The transept, like that at St. Levan, probably opened into the nave by two arches; but these, except the springing of the westernmost, with the central pillar, have been removed, and the space spanned by a wooden beam as at St. Germoe: indeed the arrangement of this church much resembles St. Germoe. The existing piers at the angles of the transept correspond to the second and fourth piers of the nave arcade; they are, in fact, of the same character and date, and take the places of others of an earlier period, or supersede some different plan of junction. There does not appear to have been a passage from the north-east angle to the chancel. The south wall is occupied by an acutely pointed window, with a plain chamfered scoinson arch, but, having lost its tracery, has been fitted with a wooden sash. The hoodmould terminations are of a type unusual in these parts.
Remains of a two-light Decorated window exist in the south wall of the chancel. It is evidently of the same date as the transept window. In all the earlier windows of this building granite was not used, but a finer grained stone procured from some distant part. The gable-cross on the transept, which was found in the chancel, and a corbel-head built into the transept wall, are of this stone. A coarse native sandstone, which I have previously noticed here and there in early work, is used in the construction of the little Norman light in the nave.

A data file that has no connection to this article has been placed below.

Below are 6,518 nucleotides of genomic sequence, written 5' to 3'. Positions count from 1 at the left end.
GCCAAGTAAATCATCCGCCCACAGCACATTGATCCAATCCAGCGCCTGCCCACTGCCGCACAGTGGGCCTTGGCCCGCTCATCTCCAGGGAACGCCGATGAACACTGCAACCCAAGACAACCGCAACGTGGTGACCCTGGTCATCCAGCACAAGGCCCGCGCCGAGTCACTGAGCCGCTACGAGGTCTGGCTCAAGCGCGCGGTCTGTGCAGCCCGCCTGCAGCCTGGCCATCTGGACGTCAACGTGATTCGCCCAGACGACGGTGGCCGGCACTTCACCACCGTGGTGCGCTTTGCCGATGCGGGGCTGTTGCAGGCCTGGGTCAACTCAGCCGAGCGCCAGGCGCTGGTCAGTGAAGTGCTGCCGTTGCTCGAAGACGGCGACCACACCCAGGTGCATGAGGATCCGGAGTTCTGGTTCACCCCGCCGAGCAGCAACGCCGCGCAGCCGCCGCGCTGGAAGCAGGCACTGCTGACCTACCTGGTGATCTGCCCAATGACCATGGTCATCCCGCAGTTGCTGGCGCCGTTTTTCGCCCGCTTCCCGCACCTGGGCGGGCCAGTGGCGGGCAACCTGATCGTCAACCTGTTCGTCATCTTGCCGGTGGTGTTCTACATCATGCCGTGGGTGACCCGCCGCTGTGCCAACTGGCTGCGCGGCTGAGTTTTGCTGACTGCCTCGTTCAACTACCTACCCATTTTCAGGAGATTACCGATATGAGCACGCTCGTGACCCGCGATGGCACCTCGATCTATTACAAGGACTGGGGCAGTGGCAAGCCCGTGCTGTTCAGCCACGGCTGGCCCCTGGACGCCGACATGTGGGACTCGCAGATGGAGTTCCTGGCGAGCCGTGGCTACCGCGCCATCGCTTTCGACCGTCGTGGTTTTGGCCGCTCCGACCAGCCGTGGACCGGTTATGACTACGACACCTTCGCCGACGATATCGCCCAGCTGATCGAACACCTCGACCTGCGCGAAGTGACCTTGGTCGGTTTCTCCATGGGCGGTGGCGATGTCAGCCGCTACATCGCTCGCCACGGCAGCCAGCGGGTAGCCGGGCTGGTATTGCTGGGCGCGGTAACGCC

There is a good Decorated font, and two of the old bench-ends remain, one of the latter has the figure of a mermaid i.
There are three bells, the first recast in 1717; the second and third bear the legends, SANCTE JOHANNE ORA PRO NOBIS, and SANCTA MARIA ORA PRO NOBIS.
On the edge of the cliff, near the Gurnard’s Head in this parish, are the remains of an ancient chapel or oratory. Its dimensions can just be traced, and the stone altar-slab lies on the floor.
In the vicarage garden is the head of a cross of the usual Cornish type.
I have here the pleasure to thank the Rev. Wm. Borlase, Vicar of Zennor, for permission to copy from the account-book of a former Vicar the note relating to the dated sill removed from the west end of the nave, as well as for the following curious extract from the parish register:—
“Be it remembered, That on Sunday the 27th of June, 1762, Thomas Oshorn of Trewey, Robert Michell of Tregarthen, Matthew Thomas of Treen, and Elizabeth Phillips of the Church Town, brought Butter and Cheese into the Chancel in the Time of Divine Service, imagining, I suppose, it would he accepted instead of their Tithes for Cows and Calves; but not being taken away either by them or any one else before it grew offensive, I ordered the Church Wardens, under Pain of being cited to the Spiritual Court, to remove the same as an Indecency and a Nusance to the Congregation. I here insert this lest my Successor should be imposed upon by being told that I accepted of that or any other Butter and Cheese instead of Tithes of Cows and Calves, which I assure him I did not, nor of any other sort of Tithe according to the Tenor of the Terrier, dated 1727, and held in the Register of the Consistory Court of Exeter, as Witness my hand this 21st day of July, 1762, Jacob Bullock, Vicar.
“N.B. Samuel Michell, Brother of the said Robert, and [John] Barag-wanath were Church Wardens, [and removed] the said Butter and Cheese as a [Nusance at] my command.—J. B., Vr.”
The words between brackets are now almost illegible in the register.
(i) This bench-end and font are figured in “A Week at the Land’s End.”
[The book continues with other West Cornwall churches.]